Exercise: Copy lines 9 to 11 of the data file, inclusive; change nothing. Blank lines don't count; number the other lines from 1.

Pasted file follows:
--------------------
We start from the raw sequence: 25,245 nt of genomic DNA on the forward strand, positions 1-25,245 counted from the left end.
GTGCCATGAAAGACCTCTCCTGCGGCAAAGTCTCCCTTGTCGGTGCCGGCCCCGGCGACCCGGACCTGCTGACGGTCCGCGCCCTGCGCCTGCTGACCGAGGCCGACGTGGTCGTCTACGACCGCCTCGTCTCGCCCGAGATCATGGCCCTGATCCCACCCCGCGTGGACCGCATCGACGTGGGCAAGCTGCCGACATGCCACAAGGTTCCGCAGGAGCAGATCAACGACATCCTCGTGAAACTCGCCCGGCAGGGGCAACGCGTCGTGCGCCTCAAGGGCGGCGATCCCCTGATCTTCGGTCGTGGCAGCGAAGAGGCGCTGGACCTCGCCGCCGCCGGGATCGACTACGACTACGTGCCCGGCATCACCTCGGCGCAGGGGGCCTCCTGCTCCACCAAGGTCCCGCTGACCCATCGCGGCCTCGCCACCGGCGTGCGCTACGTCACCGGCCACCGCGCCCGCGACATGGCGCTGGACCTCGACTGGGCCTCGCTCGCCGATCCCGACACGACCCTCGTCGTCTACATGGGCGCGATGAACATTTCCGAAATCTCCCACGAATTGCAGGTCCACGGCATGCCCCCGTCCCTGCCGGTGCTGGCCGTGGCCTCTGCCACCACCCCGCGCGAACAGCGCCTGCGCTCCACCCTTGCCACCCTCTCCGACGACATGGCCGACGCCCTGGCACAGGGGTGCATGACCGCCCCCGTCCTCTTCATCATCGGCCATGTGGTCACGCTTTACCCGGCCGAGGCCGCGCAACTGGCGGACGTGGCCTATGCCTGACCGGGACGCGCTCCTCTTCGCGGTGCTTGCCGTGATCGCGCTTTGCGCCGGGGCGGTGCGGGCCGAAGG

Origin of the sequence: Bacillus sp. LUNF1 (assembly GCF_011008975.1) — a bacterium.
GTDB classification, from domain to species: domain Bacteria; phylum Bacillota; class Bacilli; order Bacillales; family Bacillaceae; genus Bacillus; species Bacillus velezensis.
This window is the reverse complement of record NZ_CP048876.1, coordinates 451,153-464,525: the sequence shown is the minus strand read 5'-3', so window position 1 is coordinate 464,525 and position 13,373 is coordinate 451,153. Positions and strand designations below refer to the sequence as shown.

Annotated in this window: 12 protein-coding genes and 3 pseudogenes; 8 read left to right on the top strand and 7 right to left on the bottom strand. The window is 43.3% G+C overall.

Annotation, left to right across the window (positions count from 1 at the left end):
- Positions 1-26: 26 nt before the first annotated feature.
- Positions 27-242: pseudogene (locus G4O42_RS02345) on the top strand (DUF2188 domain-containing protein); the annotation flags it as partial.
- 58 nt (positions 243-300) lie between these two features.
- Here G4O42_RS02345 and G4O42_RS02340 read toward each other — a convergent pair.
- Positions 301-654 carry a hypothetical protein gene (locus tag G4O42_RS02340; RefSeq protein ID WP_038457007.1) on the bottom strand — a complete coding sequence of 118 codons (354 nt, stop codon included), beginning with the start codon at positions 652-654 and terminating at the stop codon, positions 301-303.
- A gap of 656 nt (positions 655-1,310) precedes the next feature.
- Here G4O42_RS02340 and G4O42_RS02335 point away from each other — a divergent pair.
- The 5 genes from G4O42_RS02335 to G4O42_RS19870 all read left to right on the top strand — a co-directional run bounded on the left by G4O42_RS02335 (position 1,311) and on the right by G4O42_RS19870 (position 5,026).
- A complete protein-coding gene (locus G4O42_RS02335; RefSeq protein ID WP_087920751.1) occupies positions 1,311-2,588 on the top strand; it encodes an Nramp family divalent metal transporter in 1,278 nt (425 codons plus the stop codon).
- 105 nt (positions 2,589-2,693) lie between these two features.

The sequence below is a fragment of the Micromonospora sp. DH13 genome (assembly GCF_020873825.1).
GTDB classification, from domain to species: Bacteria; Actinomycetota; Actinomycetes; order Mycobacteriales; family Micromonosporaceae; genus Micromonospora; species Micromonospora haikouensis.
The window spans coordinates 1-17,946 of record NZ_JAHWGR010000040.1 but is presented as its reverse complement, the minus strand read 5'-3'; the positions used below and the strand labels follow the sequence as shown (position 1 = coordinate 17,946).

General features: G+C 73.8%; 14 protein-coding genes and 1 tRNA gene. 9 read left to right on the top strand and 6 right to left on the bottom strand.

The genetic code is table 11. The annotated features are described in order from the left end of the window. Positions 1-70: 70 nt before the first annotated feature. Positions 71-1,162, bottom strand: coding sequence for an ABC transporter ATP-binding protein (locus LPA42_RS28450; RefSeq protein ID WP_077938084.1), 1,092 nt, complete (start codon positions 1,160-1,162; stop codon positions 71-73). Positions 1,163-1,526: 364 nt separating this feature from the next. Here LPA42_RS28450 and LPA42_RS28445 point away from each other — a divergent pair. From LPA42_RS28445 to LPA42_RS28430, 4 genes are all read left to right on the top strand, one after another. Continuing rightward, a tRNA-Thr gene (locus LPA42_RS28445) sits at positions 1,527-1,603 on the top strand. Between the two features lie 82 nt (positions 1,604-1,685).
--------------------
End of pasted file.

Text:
- Positions 27-242: pseudogene (locus G4O42_RS02345) on the top strand (DUF2188 domain-containing protein); the annotation flags it as partial.
- 58 nt (positions 243-300) lie between these two features.
- Here G4O42_RS02345 and G4O42_RS02340 read toward each other — a convergent pair.